Sunday, September 30, 2012
The NACDL White Collar Criminal Defense College at Stetson is a “boot-camp” program for practitioners wishing to gain key advocacy skills and learn substantive white collar law. The program will cover client retention, investigation in a white collar case, handling searches and grand jury subpoenas, and dealing with parallel proceedings. Participants will have the experience of negotiating a plea, making proffers, and examining which experts to hire and how to protect the client in this process. Interactive sessions with top white collar practitioners will allow the participants to learn trial skills such as opening statements, cross-examination, jury instructions, closing arguments, and sentencing – all in the context of a white collar matter.
Stetson University College of Law
1401 61st St. S.
Gulfport, FL 33707
Loews Don CeSar Hotel
3400 Gulf Boulevard St.
Pete Beach, FL 33706
For more information here.
Wednesday, September 26, 2012
It is always interesting to see who will get a non-prosecution agreement, a deferred prosecution, or be placed in the position of pleading guilty. There are few who go to trial, but occasionally it happens. The risk of trial is enormous especially if the company is in the defense procurement area, accounting, health care, or dealing with possible collateral consequences.
According to a DOJ press release, "Tyco International Ltd - together with a subsidiary that pleaded guilty" to a criminal charge of conspiracy to violate the FCPA agreed to pay more than $26 million for the DOJ resolution and for charges from the SEC.
It seems that "an indirect, wholly owned subsidiary of Tyco" is the one pleading guilty, but near the bottom of this same press release one finds that Tyco received a non-prosecution agreement.
To what extent does the collateral consequences of the process drive the different resolutions?
Ed White, AP, Corruption Trial Opens for Former Detroit Mayor
Patricia Hurtado, Bloomberg, Bharara Sees Schemes Grow as White-Collar Unit Turns 50
Mike Scarcella, BLT Blog, DOJ Career Prosecutor Mary Pat Brown to Join O'Melveny & Myers
DOJ Press Release, TAIWAN-BASED AU OPTRONICS CORPORATION SENTENCED TO
PAY $500 MILLION CRIMINAL FINE FOR ROLE IN LCD PRICE-FIXING CONSPIRACY -Company Also Sentenced to Adopt Antitrust Compliance Program; Former Top Executives Each Sentenced to Serve Three Years in Prison and to Pay Criminal Fine
Mark Hamblett, NYLJ, Ex-Lawyer Skips Retrial, Pleads Guilty in Tax Shelter Scheme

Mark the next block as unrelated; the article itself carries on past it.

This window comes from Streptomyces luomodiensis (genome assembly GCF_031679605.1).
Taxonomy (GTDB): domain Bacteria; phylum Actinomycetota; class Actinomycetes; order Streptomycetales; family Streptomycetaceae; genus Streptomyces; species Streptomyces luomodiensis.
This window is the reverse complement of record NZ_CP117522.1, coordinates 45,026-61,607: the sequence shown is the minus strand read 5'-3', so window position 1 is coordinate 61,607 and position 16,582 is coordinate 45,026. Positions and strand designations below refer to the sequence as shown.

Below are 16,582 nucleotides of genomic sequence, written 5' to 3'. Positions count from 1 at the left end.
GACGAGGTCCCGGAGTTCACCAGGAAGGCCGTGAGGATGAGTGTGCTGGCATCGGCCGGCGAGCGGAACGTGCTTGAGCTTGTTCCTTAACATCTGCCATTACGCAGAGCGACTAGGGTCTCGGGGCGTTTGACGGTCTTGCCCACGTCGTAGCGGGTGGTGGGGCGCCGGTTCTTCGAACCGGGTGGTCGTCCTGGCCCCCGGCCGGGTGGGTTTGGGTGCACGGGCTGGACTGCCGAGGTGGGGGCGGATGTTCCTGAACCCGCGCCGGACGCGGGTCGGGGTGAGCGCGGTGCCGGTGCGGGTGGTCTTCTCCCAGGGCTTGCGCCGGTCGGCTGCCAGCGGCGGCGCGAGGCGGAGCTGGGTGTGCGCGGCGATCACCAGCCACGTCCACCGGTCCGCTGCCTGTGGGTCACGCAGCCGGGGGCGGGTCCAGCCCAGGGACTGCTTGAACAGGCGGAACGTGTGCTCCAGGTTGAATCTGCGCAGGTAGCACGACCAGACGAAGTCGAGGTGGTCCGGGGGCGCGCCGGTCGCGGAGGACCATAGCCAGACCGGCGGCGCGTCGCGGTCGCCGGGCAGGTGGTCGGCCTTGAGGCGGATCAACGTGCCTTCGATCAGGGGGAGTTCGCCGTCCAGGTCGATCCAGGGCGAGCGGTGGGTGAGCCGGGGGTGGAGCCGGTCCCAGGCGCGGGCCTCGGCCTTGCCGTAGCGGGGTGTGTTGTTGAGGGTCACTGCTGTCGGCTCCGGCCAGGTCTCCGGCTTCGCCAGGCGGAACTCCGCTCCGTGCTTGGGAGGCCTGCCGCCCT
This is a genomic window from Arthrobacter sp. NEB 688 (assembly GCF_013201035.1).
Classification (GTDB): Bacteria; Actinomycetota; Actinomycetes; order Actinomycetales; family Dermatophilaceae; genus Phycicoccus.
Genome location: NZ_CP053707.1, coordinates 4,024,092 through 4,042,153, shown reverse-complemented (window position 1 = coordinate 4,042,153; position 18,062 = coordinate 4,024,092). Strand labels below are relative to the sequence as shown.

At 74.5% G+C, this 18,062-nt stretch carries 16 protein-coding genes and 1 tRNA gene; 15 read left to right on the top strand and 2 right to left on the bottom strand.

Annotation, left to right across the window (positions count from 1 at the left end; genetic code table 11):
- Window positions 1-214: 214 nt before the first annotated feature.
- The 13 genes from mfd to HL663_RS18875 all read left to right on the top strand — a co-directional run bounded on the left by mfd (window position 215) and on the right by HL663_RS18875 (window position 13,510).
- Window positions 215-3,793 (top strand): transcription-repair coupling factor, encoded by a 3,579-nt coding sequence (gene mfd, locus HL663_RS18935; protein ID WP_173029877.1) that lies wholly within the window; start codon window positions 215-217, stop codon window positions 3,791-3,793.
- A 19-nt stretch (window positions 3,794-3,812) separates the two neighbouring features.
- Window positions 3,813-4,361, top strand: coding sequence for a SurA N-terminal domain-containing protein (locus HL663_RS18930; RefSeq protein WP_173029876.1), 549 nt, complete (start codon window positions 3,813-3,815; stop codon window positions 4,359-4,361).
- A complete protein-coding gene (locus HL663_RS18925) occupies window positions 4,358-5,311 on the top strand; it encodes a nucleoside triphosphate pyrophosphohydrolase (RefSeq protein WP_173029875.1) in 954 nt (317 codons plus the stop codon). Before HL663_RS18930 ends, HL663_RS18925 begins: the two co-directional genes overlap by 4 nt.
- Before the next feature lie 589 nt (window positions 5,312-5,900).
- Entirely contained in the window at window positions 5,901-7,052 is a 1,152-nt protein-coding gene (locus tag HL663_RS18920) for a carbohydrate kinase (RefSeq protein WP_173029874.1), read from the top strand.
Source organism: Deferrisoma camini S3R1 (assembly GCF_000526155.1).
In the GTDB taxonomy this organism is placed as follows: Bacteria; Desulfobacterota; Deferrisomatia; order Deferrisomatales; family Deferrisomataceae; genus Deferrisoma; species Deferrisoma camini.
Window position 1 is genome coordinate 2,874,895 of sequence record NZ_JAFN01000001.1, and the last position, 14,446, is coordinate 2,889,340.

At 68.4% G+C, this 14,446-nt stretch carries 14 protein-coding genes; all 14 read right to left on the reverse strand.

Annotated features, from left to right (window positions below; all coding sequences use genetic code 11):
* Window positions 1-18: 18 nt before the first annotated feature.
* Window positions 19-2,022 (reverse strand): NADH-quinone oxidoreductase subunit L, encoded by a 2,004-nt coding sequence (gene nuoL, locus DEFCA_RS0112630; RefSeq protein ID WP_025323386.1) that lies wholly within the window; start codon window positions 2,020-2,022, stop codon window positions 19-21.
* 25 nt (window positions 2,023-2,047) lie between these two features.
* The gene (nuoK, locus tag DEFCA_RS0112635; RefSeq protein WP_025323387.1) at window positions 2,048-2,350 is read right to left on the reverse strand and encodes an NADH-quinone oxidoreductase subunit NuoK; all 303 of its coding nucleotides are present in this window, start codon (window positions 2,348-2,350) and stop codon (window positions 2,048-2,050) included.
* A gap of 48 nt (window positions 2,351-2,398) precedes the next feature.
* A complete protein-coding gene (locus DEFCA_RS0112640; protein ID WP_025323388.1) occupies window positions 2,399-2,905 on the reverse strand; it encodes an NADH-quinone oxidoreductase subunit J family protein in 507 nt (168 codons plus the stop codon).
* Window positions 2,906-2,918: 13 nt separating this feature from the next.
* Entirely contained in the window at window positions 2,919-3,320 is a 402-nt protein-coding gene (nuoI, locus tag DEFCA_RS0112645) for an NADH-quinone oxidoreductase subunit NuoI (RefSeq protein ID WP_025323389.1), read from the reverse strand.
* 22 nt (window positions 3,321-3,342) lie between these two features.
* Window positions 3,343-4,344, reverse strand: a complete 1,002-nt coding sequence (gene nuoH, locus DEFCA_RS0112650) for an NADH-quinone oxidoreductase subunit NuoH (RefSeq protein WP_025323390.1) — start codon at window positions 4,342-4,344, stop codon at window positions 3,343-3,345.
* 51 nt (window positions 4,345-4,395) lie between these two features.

David Gialanella, NJLJ, With New Judge in Bergrin Case, Prosecutors Win Evidence Rulings
Monday, September 24, 2012
On September 13th Assistant Attorney General Lanny A. Breuer spoke to the New York City Bar extolling the virtues of DOJ's strategy for corporate prosecutions (see here). Former co-blogger Peter Henning here, also authored an article which focuses on the use of deferred prosecution agreements by the government.
One clearly has to credit the government with raising the bar in the corporate world to comply with legal mandates. Corporations throughout the world now have strong compliance programs and conduct internal investigations when questionable activities are reported to them. Likewise, post-Arthur Andersen, LLP, corporations are shy to go to trial - although there are some who have done so successfully (e.g. Lindsey Manufacturing- see here).
When the government first started using deferred and non-prosecution agreements, in a prior administration, there were government practices that were questionable. For example, allowing for huge sums to money to go to a former attorney general as a monitor, giving a chair to a law school that happened to be the same school the US Attorney graduated from, and negotiating for continuing work with the government as part of the agreement. (see Zierdt & Podgor, Corporate Deferred Prosecutions Through the Looking Glass of Contract Policing-here) Without doubt there were terms within the agreements that needed revision. Some terms that give complete control to prosecutors in deciding who can determine breaches of agreements present problems. But many of the questionable practices are not seen in recent deferred prosecution agreements, and this is good.
Agreements that still provide an imbalance between corporate misbehavior and individual miscoduct is creates an imbalance, but much of this is created by the fact that corporations have greater resources and can control the discussion with DOJ, to the detriment of the individual. Clearly there needs to be a better recognition of corporate constituents during the internal investigations, the subject of a forthcoming article that I author with Professor Bruce Green (Fordham) titled, Unregulated Internal Investigations: Achieving Fairness for Corporate Constituents. But this issue may not be one strictly for DOJ to resolve.